The United States Armed Forces are the military forces of the United States. The armed forces consists of six service branches: the Army, Marine Corps, Navy, Air Force, Space Force, and Coast Guard. The president of the United States is the commander-in-chief of the armed forces and forms military policy with the Department of Defense (DoD) and Department of Homeland Security (DHS), both federal executive departments, acting as the principal organs by which military policy is carried out. All six armed services are among the eight uniformed services of the United States.
The secretary of the Navy is a statutory officer and the head of the Department of the Navy, a military department within the United States Department of Defense.
Chester William Nimitz was a fleet admiral of the United States Navy. He played a major role in the naval history of World War II as Commander in Chief, US Pacific Fleet, and Commander in Chief, Pacific Ocean Areas, commanding Allied air, land, and sea forces during World War II.
USS Nimitz (CVN-68) is an aircraft carrier of the United States Navy, and the lead ship of her class. One of the largest warships in the world, she was laid down, launched, and commissioned as CVAN-68, "aircraft carrier, attack, nuclear powered", but she was later redesignated as CVN-68, "aircraft carrier, multi-mission, nuclear-powered", on 30 June 1975, as part of a fleet-wide realignment that year.
The several branches of the United States Armed Forces are represented by flags. Within the U.S. military, various flags fly on various occasions, and on various ships, bases, camps, and military academies.
USS Chafee (DDG-90) is an Arleigh Burke-class guided missile destroyer in United States Navy. She is named for Senator John Lester Hubbard Chafee (1922–1999), a Marine veteran of Guadalcanal who also served as the Secretary of the Navy. Chafee was laid down by the Bath Iron Works in Bath, Maine on April 12, 2001, launched on November 2, 2002 and commissioned on October 18, 2003 in Newport, Rhode Island, the home state of the ship's namesake.
The Naval War College is the staff college and "Home of Thought" for the United States Navy at Naval Station Newport in Newport, Rhode Island. The NWC educates and develops leaders, supports defining the future Navy and associated roles and missions, supports combat readiness, and strengthens global maritime partnerships.
In the United States Navy, officers have various ranks. Equivalency between services is by pay grade. United States Navy commissioned officer ranks have two distinct sets of rank insignia: On dress uniform a series of stripes similar to Commonwealth naval ranks are worn; on service khaki, working uniforms, and special uniform situations, the rank insignia are identical to the equivalent rank in the US Marine Corps.
The United States Department of the Navy (DoN) is one of the three military departments within the Department of Defense of the United States of America. It was established by an Act of Congress on 30 April 1798, at the urging of Secretary of War James McHenry, to provide a government organizational structure to the United States Navy (USN); since 1834, it has exercised jurisdiction over the U.S. Marine Corps (USMC) and, during wartime, the U.S. Coast Guard (USCG), though each remains an independent service branch. It is led by the Secretary of the Navy (SECNAV), a statutory civilian officer.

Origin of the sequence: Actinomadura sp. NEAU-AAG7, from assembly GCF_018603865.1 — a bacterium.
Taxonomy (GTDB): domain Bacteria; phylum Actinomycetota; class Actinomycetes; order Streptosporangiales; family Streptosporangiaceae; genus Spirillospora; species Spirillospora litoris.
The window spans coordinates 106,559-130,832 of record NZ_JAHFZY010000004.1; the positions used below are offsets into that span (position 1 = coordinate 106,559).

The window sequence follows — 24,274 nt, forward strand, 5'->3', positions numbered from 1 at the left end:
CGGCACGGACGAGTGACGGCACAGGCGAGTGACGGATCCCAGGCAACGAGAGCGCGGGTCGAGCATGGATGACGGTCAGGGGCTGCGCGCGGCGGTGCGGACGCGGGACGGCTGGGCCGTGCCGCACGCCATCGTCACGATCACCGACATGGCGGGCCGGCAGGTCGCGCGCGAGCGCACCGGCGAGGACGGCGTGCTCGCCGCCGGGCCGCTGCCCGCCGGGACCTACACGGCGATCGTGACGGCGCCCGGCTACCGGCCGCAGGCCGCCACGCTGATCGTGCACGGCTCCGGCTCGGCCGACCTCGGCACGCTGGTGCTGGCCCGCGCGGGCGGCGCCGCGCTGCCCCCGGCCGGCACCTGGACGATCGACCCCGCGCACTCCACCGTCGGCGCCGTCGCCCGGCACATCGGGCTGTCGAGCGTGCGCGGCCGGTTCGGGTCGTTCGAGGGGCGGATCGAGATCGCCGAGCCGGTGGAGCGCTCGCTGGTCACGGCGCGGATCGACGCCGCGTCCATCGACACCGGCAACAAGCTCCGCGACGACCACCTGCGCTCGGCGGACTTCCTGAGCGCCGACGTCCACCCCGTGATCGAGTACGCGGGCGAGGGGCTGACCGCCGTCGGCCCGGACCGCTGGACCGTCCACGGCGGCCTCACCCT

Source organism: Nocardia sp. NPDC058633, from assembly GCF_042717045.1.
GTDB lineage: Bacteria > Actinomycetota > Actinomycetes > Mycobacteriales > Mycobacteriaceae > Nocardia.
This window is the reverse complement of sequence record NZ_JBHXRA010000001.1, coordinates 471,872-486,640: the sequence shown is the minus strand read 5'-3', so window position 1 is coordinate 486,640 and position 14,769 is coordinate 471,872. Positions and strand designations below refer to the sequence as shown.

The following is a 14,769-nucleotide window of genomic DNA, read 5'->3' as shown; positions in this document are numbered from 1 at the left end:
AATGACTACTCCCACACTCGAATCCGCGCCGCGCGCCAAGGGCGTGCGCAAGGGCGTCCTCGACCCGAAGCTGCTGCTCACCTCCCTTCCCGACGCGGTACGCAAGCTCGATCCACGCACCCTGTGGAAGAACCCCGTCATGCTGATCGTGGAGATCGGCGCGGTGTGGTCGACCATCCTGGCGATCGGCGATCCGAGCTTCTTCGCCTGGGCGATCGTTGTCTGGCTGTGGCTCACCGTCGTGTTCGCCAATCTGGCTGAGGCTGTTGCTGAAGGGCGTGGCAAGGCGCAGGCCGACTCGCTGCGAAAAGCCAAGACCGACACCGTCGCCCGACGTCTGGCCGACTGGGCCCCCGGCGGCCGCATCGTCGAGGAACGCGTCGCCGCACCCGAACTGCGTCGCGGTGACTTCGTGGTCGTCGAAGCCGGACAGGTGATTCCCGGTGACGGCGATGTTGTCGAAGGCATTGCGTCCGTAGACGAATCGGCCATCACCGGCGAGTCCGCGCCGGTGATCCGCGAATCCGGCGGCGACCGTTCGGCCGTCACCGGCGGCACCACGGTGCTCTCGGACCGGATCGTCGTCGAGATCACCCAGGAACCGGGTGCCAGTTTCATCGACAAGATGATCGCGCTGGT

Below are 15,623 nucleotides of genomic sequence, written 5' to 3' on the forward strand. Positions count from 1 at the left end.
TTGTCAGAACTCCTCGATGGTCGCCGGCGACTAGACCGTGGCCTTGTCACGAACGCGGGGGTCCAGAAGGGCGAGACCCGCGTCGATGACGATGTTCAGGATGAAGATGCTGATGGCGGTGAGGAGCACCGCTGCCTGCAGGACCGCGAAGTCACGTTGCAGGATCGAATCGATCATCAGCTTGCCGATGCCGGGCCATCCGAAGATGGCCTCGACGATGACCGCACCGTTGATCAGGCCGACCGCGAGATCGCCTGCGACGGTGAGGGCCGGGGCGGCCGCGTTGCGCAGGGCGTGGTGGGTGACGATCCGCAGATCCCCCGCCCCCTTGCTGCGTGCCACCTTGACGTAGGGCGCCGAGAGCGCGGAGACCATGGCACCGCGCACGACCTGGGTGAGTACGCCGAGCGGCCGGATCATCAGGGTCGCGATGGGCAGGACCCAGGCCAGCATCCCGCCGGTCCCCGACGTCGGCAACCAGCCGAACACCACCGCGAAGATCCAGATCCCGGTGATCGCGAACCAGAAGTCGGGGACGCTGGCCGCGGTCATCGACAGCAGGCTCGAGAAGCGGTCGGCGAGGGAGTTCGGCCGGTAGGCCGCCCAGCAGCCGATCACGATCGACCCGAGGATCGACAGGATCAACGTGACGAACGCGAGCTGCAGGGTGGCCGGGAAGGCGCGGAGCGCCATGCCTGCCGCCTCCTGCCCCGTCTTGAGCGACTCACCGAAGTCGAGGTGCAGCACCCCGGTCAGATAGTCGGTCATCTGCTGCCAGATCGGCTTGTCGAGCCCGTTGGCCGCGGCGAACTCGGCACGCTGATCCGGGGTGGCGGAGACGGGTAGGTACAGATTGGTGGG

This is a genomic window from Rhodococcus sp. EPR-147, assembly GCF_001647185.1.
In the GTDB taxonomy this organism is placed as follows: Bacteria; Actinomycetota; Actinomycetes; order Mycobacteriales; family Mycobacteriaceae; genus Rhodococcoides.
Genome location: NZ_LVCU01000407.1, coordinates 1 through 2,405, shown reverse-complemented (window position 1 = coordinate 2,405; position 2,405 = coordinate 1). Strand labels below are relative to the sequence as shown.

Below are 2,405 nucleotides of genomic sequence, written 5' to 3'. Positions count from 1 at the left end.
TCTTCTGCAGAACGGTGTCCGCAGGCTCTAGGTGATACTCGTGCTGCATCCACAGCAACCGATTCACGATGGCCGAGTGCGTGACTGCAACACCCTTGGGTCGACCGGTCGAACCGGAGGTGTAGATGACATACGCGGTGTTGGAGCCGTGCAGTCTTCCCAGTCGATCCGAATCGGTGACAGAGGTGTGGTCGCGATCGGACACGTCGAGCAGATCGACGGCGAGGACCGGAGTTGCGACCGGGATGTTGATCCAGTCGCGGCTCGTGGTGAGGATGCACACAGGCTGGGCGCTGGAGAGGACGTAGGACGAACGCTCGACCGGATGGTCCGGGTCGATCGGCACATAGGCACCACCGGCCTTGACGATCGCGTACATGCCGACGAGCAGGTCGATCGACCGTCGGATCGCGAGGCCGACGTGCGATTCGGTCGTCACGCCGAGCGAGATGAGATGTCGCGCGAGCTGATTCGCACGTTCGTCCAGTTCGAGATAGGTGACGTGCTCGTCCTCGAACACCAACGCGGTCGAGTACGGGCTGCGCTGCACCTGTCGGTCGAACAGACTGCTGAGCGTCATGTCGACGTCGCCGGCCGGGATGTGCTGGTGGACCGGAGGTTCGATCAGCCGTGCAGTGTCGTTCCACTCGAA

The Gold Lifesaving Medal and Silver Lifesaving Medal are U.S. decorations issued by the United States Coast Guard. The awards were established by Act of Congress, 20 June 1874; later authorized by 14 U.S.C. § 500. These decorations are two of the oldest medals in the United States and were originally established at the Department of Treasury as Lifesaving Medals First and Second Class. The Department of the Treasury initially gave the award, but today the United States Coast Guard awards it through the Department of Homeland Security. They are not classified as military decorations, and may be awarded to any person.
The Office of Naval Intelligence (ONI) is the military intelligence agency of the United States Navy. Established in 1882 primarily to advance the Navy's modernization efforts, it is the oldest member of the U.S. Intelligence Community and serves as the nation's premier source of maritime intelligence.
Proceedings is a 96-page monthly magazine published by the United States Naval Institute. Launched in 1874, it is one of the oldest continuously published magazines in the United States. Proceedings covers topics concerning global security and includes articles from military professionals and civilian experts, historical essays, book reviews, full-color photography, and reader commentary. Roughly a third are written by active-duty personnel, a third by retired military, and a third by civilians. Proceedings also frequently carries feature articles by Secretaries of Defense, Secretaries of the Navy, Chairmen of the Joint Chiefs of Staff, and top leaders of the Navy, Marine Corps and Coast Guard.
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The vessels of the Navy shall be named by the Secretary of the Navy under direction of the President according to the following rule: Sailing-vessels of the first class shall be named after the States of the Union, those of the second class after the rivers, those of the third class after the principal cities and towns and those of the fourth class as the President may direct.
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A ship's company comprises all officers, non-commissioned officers and enlisted personnel aboard a naval vessel. The size of the ship's company is the number of people on board, excluding civilians and guests.
The Chief of Chaplains of the United States Navy (CHC) is the highest-ranking military chaplain in the United States Navy and head of the United States Navy Chaplain Corps. As part of the Office of the Chief of Naval Operations and Department of the Navy, the CHC is dual-hatted as the Director of Religious Ministries (N097) under OPNAV. In these capacities, the CHC is the principal advisor to the secretary of the Navy, the chief of naval operations and, where appropriate, the commandant of the Marine Corps and commandant of the Coast Guard "on all matters pertaining to religion within the Navy, United States Marine Corps, and United States Coast Guard." For administrative and personnel matters, the CHC reports to the chief of naval personnel.